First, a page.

The film keeps things vague; the wisdom shared doesn’t fully amount to much. “If you just avoid your problems instead of just facing them,” Jack’s teacher, Doug, tells him, “then you’re never going to know how to deal with them.” Just what these problems are, or what that sentiment even means, remain unexplored. It might be social anxiety and isolation; living in the shadow of an older brother who made me scream “daddy!” on more than one occasion; maybe it’s a mix of all three. But what makes the film work is that it largely avoids hysterics. The effects of weed aren’t made to seem like negatives, but rather something of a performance enhancing drug. After getting into marijuana, Baio’s Jack transforms into a more confident version of himself, and finds a way to actually come into his own personhood with little-to-no anxiety.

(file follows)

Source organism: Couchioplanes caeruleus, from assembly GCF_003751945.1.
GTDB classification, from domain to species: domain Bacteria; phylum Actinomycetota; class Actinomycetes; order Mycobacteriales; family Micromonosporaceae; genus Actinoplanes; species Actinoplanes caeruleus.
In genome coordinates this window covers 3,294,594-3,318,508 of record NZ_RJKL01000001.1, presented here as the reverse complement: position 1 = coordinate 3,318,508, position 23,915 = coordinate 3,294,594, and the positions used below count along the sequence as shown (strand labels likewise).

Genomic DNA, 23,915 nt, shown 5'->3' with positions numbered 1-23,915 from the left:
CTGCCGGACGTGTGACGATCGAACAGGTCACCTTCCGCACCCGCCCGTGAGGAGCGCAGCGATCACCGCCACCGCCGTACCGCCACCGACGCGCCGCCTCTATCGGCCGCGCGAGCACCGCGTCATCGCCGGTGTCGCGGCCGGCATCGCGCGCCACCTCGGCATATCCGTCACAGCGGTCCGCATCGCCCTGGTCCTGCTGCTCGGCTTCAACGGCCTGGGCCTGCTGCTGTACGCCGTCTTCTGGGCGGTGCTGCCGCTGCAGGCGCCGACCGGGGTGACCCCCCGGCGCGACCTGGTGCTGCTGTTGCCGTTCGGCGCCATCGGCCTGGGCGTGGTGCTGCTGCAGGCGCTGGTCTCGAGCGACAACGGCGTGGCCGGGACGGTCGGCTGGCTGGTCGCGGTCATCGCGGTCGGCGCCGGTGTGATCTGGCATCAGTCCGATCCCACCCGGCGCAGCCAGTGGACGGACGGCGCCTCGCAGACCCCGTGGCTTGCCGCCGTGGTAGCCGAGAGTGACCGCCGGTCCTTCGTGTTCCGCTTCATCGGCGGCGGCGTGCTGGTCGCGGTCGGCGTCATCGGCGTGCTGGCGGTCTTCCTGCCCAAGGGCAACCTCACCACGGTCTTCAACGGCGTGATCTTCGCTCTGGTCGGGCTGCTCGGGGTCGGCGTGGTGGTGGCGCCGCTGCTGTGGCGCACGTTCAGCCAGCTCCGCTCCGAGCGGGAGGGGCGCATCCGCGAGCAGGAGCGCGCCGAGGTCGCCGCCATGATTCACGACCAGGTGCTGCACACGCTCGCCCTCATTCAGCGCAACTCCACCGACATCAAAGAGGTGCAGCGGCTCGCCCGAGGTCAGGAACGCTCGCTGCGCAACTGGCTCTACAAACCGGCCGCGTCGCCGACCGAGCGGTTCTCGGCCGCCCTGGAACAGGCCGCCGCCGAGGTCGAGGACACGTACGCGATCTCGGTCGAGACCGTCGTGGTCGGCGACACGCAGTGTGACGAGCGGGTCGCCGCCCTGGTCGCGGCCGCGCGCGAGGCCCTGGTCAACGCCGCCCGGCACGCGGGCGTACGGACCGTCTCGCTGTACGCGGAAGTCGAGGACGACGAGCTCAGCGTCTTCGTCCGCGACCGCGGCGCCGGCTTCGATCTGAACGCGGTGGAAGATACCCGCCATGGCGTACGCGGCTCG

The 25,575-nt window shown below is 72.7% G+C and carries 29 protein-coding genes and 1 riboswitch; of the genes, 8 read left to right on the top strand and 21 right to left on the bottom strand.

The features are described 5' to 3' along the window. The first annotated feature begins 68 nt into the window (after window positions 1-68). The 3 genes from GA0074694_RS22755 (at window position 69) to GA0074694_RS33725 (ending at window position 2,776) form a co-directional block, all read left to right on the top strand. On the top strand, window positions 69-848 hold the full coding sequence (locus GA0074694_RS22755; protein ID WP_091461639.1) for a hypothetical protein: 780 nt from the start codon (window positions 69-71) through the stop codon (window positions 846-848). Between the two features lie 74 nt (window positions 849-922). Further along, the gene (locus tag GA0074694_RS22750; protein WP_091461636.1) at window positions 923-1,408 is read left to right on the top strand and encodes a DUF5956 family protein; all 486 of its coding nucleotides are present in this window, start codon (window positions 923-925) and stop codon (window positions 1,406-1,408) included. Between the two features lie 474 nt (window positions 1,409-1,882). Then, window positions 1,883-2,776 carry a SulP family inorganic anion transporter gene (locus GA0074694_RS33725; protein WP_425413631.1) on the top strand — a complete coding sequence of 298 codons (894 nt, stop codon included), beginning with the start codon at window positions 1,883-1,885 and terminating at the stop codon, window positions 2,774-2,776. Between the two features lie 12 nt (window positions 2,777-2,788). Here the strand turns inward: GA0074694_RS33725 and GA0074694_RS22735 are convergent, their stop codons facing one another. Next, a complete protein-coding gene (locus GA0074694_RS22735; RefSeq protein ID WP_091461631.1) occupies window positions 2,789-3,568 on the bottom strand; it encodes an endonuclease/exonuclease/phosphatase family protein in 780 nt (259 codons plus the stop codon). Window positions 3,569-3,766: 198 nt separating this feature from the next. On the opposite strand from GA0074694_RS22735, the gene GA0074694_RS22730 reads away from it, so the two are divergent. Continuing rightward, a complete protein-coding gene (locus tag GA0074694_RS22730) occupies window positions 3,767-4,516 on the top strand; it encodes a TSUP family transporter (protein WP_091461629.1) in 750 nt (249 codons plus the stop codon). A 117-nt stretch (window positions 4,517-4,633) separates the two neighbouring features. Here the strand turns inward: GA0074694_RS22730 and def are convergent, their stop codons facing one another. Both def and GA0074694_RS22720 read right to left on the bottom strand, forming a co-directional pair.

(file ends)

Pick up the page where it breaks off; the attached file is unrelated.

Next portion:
Still, Stoned is at least intended to be an anti-drug film through and through. When Jack goes back on the water with his brother, but smokes right before, you can see where the film is going after half-an-hour foreshadowing a promising swimming career. But aside from that minor tragedy, the film’s main failure is that Baio comes out best when he takes a hit. His goofiness is unlocked, and I for one found it bizarre that someone might watch this and not be smitten by what weed could do for them. It’s a strange note for the film to leave us with: the story of someone who should have known better, but then becomes better. Even with its airing at the top of the 1980s, the film can’t fully undo the prior decade’s liberation of drug taboos. And at his worse, Baio can’t help but look like he might just end up with flowers in his hair.

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Rod Bastanmehr
Rod Bastanmehr is an arts and culture writer and one-half of the GOOD FRIENDS podcast. His work has appeared in VICE, The Atlantic, Salon, Slate, and the LA Review of Books.